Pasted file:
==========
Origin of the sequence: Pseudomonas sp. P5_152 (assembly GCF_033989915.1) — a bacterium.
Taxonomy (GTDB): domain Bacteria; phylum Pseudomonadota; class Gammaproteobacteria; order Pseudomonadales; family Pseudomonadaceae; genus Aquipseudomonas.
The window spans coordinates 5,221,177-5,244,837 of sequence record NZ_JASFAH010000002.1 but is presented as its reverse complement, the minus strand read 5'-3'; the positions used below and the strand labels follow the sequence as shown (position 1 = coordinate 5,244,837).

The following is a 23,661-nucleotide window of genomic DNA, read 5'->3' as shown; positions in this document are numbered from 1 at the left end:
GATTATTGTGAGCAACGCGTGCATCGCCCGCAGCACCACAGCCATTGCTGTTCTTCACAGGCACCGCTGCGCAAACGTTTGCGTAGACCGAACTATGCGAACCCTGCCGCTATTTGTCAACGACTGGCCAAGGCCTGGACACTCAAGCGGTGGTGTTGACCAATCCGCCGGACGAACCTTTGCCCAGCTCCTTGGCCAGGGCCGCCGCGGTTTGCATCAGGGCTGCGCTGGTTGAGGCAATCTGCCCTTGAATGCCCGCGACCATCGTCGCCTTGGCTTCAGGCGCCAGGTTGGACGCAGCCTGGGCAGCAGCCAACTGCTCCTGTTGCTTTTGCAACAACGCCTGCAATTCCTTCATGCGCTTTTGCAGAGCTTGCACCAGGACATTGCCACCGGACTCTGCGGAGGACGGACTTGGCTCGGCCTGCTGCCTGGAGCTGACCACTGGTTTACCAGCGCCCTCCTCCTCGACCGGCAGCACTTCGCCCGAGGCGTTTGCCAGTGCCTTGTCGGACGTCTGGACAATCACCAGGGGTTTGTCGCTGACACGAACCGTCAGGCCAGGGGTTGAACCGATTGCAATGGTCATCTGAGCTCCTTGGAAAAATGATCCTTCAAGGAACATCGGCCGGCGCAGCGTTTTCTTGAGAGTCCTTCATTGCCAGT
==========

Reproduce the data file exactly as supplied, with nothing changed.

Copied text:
Origin of the sequence: Pseudomonas sp. P5_152 (assembly GCF_033989915.1) — a bacterium.
Taxonomy (GTDB): domain Bacteria; phylum Pseudomonadota; class Gammaproteobacteria; order Pseudomonadales; family Pseudomonadaceae; genus Aquipseudomonas.
The window spans coordinates 5,221,177-5,244,837 of sequence record NZ_JASFAH010000002.1 but is presented as its reverse complement, the minus strand read 5'-3'; the positions used below and the strand labels follow the sequence as shown (position 1 = coordinate 5,244,837).

The following is a 23,661-nucleotide window of genomic DNA, read 5'->3' as shown; positions in this document are numbered from 1 at the left end:
GATTATTGTGAGCAACGCGTGCATCGCCCGCAGCACCACAGCCATTGCTGTTCTTCACAGGCACCGCTGCGCAAACGTTTGCGTAGACCGAACTATGCGAACCCTGCCGCTATTTGTCAACGACTGGCCAAGGCCTGGACACTCAAGCGGTGGTGTTGACCAATCCGCCGGACGAACCTTTGCCCAGCTCCTTGGCCAGGGCCGCCGCGGTTTGCATCAGGGCTGCGCTGGTTGAGGCAATCTGCCCTTGAATGCCCGCGACCATCGTCGCCTTGGCTTCAGGCGCCAGGTTGGACGCAGCCTGGGCAGCAGCCAACTGCTCCTGTTGCTTTTGCAACAACGCCTGCAATTCCTTCATGCGCTTTTGCAGAGCTTGCACCAGGACATTGCCACCGGACTCTGCGGAGGACGGACTTGGCTCGGCCTGCTGCCTGGAGCTGACCACTGGTTTACCAGCGCCCTCCTCCTCGACCGGCAGCACTTCGCCCGAGGCGTTTGCCAGTGCCTTGTCGGACGTCTGGACAATCACCAGGGGTTTGTCGCTGACACGAACCGTCAGGCCAGGGGTTGAACCGATTGCAATGGTCATCTGAGCTCCTTGGAAAAATGATCCTTCAAGGAACATCGGCCGGCGCAGCGTTTTCTTGAGAGTCCTTCATTGCCAGT